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What’s your favorite song?

Without knowing you, it would be hard for me to guess, due to the large number and variety of music genres. But it would be safe to assume that your favorite song probably brings about an intense emotional response.

When people describe their favorite music, they often describe it as sometimes giving them “the chills.” You’ve most likely observed this with your favorite music. But the interesting part is that experiencing this phenomenon is not reliant on any one type of music.

Researchers at the Montreal Neurological Institute had participants bring in their favorite music. Although each participant identified an intense emotional reaction, the music genres ranged from classical to jazz to punk. With so much variety, what was responsible for this fundamental emotional response?

The answer, as it turns out, is dopamine. Scientists at McGill University found a direct connection between the elation generated by music and the discharge of the neurotransmitter dopamine.

Dopamine is a chemical released in the brain that has an effect on emotional regulation, pleasure, and rewards. According to Richard Depue, professor at Cornell University: “When our dopamine system is activated, we are more positive, excited and eager to go after goals or rewards, such as food, sex, money, education or professional achievements.”

So music is linked to dopamine, and dopamine to motivation, but the music itself is less important than the emotional response it brings about. This leads to some potent implications.

Let’s revisit your favorite song. Has it ever given you “the chills” or produced a powerful emotional response? If so, you’ve just discovered one of the best ways to release more dopamine into your system, which is a brain hack for positivity and motivation.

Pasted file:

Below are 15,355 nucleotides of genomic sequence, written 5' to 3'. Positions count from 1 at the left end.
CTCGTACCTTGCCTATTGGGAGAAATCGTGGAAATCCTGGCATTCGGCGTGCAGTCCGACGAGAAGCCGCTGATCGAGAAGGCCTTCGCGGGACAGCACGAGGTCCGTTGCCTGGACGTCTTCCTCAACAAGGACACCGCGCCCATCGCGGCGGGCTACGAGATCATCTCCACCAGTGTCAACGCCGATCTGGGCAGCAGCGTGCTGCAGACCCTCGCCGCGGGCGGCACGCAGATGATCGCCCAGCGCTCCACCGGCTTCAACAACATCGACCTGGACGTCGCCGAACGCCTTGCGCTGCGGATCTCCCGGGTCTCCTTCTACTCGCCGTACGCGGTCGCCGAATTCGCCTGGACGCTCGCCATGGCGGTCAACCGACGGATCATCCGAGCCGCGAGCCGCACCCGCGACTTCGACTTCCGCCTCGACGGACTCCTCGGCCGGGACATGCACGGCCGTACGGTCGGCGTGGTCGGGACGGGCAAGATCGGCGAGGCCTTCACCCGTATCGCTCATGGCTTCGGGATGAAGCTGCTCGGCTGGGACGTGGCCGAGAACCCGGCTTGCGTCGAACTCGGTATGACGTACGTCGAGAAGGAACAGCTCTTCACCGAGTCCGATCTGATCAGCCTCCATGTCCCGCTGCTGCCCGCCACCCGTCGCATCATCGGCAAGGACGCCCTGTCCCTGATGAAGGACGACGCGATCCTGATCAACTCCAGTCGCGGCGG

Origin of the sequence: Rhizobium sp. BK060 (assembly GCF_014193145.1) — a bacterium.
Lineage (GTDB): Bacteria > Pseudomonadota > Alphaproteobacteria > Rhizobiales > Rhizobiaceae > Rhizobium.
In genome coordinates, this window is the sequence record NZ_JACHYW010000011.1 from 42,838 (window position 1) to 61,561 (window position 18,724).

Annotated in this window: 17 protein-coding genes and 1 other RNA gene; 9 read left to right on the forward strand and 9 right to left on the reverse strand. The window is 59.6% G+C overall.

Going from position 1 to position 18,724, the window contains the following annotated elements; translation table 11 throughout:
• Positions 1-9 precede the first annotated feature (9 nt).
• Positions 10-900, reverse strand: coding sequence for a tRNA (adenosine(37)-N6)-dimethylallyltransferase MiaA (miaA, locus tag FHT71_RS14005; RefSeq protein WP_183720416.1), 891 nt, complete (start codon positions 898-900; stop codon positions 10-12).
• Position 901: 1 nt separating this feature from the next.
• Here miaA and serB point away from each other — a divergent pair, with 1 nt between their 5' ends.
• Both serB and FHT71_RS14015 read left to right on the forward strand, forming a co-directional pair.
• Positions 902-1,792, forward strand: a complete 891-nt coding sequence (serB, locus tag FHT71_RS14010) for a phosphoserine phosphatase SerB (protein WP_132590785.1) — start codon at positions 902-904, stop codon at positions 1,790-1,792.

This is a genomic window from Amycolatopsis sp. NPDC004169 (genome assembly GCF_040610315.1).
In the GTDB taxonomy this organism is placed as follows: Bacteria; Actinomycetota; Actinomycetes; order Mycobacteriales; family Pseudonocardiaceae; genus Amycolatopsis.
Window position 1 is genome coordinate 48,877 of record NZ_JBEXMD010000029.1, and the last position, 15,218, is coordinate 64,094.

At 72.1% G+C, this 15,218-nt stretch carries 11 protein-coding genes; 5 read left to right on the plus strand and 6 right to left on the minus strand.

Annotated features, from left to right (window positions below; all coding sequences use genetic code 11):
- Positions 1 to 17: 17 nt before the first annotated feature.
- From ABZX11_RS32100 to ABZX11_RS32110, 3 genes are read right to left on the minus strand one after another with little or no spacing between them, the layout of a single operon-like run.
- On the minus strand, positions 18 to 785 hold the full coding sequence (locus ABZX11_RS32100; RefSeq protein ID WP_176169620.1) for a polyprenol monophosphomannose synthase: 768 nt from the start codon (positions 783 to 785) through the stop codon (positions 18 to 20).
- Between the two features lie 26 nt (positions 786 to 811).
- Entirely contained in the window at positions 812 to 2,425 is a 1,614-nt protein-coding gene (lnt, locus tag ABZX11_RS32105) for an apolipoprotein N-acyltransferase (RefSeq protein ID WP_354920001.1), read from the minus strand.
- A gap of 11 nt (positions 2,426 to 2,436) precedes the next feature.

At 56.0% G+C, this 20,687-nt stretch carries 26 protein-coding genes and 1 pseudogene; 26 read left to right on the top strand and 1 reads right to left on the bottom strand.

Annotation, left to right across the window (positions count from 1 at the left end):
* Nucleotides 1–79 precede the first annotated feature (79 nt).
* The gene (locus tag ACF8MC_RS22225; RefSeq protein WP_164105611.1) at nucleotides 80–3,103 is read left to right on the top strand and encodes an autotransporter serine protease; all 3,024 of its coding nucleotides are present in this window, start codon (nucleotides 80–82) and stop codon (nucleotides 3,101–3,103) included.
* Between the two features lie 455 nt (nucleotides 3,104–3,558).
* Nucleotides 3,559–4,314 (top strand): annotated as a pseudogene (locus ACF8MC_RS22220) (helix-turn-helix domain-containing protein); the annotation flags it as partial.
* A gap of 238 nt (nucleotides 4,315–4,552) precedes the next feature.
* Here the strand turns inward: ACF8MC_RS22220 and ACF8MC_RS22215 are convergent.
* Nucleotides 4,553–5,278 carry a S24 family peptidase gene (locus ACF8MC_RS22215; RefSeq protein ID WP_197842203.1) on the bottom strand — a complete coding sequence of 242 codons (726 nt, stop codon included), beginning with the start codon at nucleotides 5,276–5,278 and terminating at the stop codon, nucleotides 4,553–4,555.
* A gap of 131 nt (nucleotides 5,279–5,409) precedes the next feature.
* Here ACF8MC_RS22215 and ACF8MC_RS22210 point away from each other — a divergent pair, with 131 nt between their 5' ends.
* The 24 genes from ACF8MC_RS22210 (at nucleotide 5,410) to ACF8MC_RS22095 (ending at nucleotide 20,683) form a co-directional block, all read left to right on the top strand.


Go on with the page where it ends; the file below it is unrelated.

So what type of music should you listen to realize these positive emotional responses? The key insight from the aforementioned research is that it depends entirely on your preferences. The music can be happy, gloomy, upbeat, slow, instrumental, classical, rock, or hip-hop. The secret is taking stock of the emotional reactions you receive from different songs and genres.

Once you know how you react viscerally to particular songs, you can make use of those songs to elicit the sought after emotional reaction, producing the ideal emotional state for each scenario.

As an example, if heavy metal gets you pumped up and inspired for a gym session, you may want to listen to your favorite Metallica record while heading to the gym. On the other hand, if you’re looking to unwind after a hectic day at the office, perhaps the best of Beethoven is the way to go.

And last, if you have hearing loss, consider that the latest hearing aid technology that can stream music wirelessly from portable devices directly to your hearing aids. This puts you in a unique position to take advantage of this research.

Simply dial in your favorite songs on your phone or portable device, deliver it wirelessly to your hearing aids, and let the dopamine start flowing.


By the way, what is your favorite song? And which songs or music genres bring about strong responses or specific moods for you?

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